Building Rock Your CV

A couple of years ago my wife and I set out to try and build an online business to help people create good looking CVs.

Sadly it did not take off, and we shut it down last year, but we learned a lot both about technology, design and what a business needs to be successful (the opposite of what we did). Recently we re-launched it in 'free play' mode so that people affected by COVID-19 related job losses can take advantage of it.

My wife did all the design work and my job was to build the tech to support it. This article is about the intial design and how we evolved that to make it as cheap as possible to run.

Our motivation

We both have worked in professional services our whole careers and a big part of that involves talking to clients and creating proposals which include profiles of the people who would work on an engagement. We also did a lot of recuritment work within our companies and therefore saw a lot of CVs from candidates.

On thing was common across all the CVs we saw. They were often hard to read, poorly formatted and did not draw out the differentiating characteristics of the candidates. We decided to create the Rock Your CV (RYC) platform to help people solve these problems.

Conceptual design

The technology design was very simple. A web-based platform to edit and view CVs with a data storage backend and an API layer to connect the web application to the data storage. It would all be hosted on AWS, using tools like CloudFormation so that creating environments was repeatable and easy and CodePipeline to orchestrate build/deploy.

ryc blog

Iteration 1

I often like to use projects as a chance to learn new skills, and so I decided to use the following technologies as part of the platform:

  • Front-end: React
  • API: Python (I'd used it a lot, but this was the first large project)
  • Database: MySQL
  • Messaging: RabbitMQ

I decided to use containers for the front-end and API components (running on AWS ECS), AWS RDS for the database and RabbitMQ running on an EC2 instance for the messaging layer. I also had some other background components to run (e.g. a PDF generator) and decided to run those on ECS as well.

ryc blog iteration one

This all worked well, but it became clear it would be too costly to have EC2 instances running all the time to support the ECS cluster as well as the costs of the RDS instance running 24x7 as well. All told our bill was going to come to $210USD per month, which for a small business was too high.

Iteration 2

To reduce costs, I decided to explore what serverless components could be used to host parts of the solution. And so I landed on:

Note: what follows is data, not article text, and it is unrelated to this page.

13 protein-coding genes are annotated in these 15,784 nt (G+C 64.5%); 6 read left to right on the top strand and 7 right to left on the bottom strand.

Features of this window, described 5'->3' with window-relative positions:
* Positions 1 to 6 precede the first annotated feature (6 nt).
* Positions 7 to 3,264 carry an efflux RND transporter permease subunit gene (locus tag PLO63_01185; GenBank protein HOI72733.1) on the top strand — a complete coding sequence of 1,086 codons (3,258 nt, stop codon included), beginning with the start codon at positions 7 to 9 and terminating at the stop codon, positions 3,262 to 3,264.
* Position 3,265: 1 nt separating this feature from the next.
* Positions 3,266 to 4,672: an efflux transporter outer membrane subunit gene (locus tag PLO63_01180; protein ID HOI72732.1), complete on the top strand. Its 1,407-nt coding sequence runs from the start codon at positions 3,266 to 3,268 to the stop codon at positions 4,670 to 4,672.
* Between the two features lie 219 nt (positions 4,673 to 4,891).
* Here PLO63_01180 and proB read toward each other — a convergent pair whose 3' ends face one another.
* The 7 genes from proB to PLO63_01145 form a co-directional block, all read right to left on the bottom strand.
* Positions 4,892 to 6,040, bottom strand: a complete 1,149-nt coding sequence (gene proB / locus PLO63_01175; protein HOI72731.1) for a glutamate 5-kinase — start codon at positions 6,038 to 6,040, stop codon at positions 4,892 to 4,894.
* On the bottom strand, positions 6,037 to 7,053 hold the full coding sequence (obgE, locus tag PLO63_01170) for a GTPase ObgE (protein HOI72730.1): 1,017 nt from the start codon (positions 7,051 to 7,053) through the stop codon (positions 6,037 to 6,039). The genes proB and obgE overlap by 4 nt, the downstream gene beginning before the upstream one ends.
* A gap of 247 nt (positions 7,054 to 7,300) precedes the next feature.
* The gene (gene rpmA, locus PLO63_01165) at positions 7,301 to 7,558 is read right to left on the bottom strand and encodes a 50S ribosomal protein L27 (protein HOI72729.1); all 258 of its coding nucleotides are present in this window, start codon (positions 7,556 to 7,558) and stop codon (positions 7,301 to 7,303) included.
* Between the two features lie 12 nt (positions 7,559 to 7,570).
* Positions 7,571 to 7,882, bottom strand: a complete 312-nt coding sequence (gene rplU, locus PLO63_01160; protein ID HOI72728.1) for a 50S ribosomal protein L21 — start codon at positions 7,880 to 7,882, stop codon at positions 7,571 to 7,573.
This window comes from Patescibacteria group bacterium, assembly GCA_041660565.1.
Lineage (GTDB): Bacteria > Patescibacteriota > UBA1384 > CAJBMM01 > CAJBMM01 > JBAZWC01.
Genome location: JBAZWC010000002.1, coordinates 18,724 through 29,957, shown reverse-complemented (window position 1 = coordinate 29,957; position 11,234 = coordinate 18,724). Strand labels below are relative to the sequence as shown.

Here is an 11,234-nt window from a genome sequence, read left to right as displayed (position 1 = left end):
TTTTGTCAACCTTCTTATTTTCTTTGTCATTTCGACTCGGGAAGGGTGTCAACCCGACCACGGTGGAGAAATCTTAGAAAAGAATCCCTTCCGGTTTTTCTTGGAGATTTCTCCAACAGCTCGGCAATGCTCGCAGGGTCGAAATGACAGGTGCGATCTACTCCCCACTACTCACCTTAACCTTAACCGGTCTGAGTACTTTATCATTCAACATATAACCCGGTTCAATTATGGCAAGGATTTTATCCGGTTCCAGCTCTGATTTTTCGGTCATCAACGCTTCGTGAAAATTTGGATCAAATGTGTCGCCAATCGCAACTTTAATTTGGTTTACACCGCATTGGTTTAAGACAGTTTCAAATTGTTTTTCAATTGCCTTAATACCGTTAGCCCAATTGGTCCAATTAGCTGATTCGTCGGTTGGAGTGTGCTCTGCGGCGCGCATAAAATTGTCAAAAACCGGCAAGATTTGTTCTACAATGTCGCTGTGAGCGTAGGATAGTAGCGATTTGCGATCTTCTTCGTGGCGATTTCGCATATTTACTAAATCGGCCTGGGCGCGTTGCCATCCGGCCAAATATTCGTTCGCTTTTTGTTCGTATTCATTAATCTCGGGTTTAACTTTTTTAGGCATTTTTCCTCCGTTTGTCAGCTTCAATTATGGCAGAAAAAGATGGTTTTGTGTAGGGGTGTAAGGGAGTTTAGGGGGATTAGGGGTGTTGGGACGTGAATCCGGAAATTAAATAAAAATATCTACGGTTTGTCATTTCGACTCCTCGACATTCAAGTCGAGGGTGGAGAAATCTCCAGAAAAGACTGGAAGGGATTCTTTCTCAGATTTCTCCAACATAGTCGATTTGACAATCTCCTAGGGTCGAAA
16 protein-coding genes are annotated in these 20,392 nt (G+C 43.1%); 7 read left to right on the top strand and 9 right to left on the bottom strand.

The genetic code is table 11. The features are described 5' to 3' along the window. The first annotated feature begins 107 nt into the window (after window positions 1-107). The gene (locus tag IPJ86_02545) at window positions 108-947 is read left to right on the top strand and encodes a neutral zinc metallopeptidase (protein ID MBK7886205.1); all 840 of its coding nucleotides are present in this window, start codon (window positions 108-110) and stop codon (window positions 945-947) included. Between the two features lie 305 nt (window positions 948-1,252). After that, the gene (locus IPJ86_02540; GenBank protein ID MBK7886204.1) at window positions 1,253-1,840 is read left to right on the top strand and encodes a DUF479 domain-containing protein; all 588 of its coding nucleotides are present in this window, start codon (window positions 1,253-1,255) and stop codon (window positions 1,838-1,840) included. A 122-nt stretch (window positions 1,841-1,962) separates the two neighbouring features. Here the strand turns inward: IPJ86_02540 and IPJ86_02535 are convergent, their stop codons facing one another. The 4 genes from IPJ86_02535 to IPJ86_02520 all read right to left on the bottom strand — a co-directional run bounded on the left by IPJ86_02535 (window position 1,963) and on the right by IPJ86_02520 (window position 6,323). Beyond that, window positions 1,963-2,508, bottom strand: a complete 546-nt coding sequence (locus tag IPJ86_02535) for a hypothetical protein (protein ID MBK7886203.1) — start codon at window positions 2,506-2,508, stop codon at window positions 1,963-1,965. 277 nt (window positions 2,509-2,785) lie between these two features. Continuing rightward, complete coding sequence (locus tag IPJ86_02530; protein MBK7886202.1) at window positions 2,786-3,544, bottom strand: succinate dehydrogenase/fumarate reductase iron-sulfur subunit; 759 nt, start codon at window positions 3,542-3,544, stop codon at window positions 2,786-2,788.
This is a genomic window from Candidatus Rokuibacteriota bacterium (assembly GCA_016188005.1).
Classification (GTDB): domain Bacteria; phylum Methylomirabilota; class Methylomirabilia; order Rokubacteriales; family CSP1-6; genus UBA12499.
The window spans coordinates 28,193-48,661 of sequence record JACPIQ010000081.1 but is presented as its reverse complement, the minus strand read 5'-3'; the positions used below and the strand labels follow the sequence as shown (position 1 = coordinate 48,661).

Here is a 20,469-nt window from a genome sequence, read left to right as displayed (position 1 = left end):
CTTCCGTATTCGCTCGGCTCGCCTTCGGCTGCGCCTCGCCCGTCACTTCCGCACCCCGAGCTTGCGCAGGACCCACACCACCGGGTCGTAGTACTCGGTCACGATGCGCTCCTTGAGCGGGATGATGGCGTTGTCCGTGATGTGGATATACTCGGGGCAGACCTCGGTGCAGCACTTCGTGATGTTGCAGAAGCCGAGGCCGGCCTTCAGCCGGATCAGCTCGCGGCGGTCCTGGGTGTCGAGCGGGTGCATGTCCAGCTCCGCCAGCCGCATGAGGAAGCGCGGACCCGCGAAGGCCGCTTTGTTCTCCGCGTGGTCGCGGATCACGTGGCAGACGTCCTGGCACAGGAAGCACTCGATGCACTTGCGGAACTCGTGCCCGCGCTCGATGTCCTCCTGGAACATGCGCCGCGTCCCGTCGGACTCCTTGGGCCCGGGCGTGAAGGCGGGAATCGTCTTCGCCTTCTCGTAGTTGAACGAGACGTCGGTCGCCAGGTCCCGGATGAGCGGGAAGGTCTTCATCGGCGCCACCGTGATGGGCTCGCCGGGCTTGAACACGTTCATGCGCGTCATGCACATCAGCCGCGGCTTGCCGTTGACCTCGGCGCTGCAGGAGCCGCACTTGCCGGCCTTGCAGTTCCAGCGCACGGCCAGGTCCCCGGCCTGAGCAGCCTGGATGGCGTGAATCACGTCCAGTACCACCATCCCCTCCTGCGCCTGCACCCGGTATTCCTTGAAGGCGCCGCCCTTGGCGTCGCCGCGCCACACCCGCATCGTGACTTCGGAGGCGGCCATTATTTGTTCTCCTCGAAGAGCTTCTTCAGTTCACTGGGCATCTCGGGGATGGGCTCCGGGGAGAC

• Front-end: React hosted on S3/Cloudfront
  • API: Python lambda functions exposed by API Gateway
  • Database: MySQL (RDS)
  • Messaging: RabbitMQ on EC2
  • Background tasks: ECS on small EC2 instances

ryc blog-Iteration 2

This significantly reduced our costs, and it was very quick to do, because the only things that needed to change were the build pipeline for the front-end and API. The code stayed substantially the same. But we were still left with the high costs of the database and EC2 instances.

Iteration 3

With more time on my hands I decided to re-write the data layer to use DynamoDB rather than a relational databse like MySQL. This did take time, but because I'd written the code in layers, it did not require the core logic to change, only the way data was accessed and written. I was able to leverage a number of features of DynamoDB to provide relational 'like' access patterns.

At the same time I moved from RabbitMQ to SQS. So with these changes we eliminated most of the 'fixed' costs from the RDS and EC2 instances, but still had a small amount for the background tasks ECS cluster.

So at this point we had:

  • Front-end: React hosted on S3/Cloudfront
  • API: Python lambda functions exposed by API Gateway
  • Database: DynamoDB
  • Messaging: SQS
  • Background tasks: ECS on small EC2 instances

ryc blog-Iteration 3

Iteration 4

The final change I made was to link the running background tasks to the usage of the platform, so that we only spin up the EC2 instances that the tasks run when somebody is logged in and using the platform.

I did this using CloudWatch metrics, alarms and auto-scale groups to detect usage and absence of usage of the platform. When usage is detected (through the login API being successfully used) it triggers an auto-scale event which sets the number of EC2 instances supporting the ECS cluster to a fixed number. If no more activity is detected after 2 hours then this auto-scale group is set back to 0, each time activity is detected (successful API calls) this timer extends by 2 hours.

ryc blog-Iteration 4

This has left us with a platform that costs ~$25USD per month to run! Down from ~$210 originally, an 88% reduction!

What's next

There is still more we can do to get our running costs down. The next set of ideas include:

  • Moving our Lambda functions out of a VPC - they are in a VPC historically due to the need to access an RDS instance. If we can move them out of the VPC then we no longer need a NAT instance to allow outbound access to the internet for API calls
  • Switching background tasks to spot fargate tasks - these are cheaper than on-demand EC2 instances and can start up and shutdown faster, so we don't need to keep them running for as long

Take aways

If you take anything away from this article it is that the more modular you make any application you build, the easier it is to swap out parts of it without requiring lots of code re-writing. Look at swapping out MySQL for DyanmoDB - that was easy to do because of the layered approach I took to writing the code.

-- Richard, Jul 2020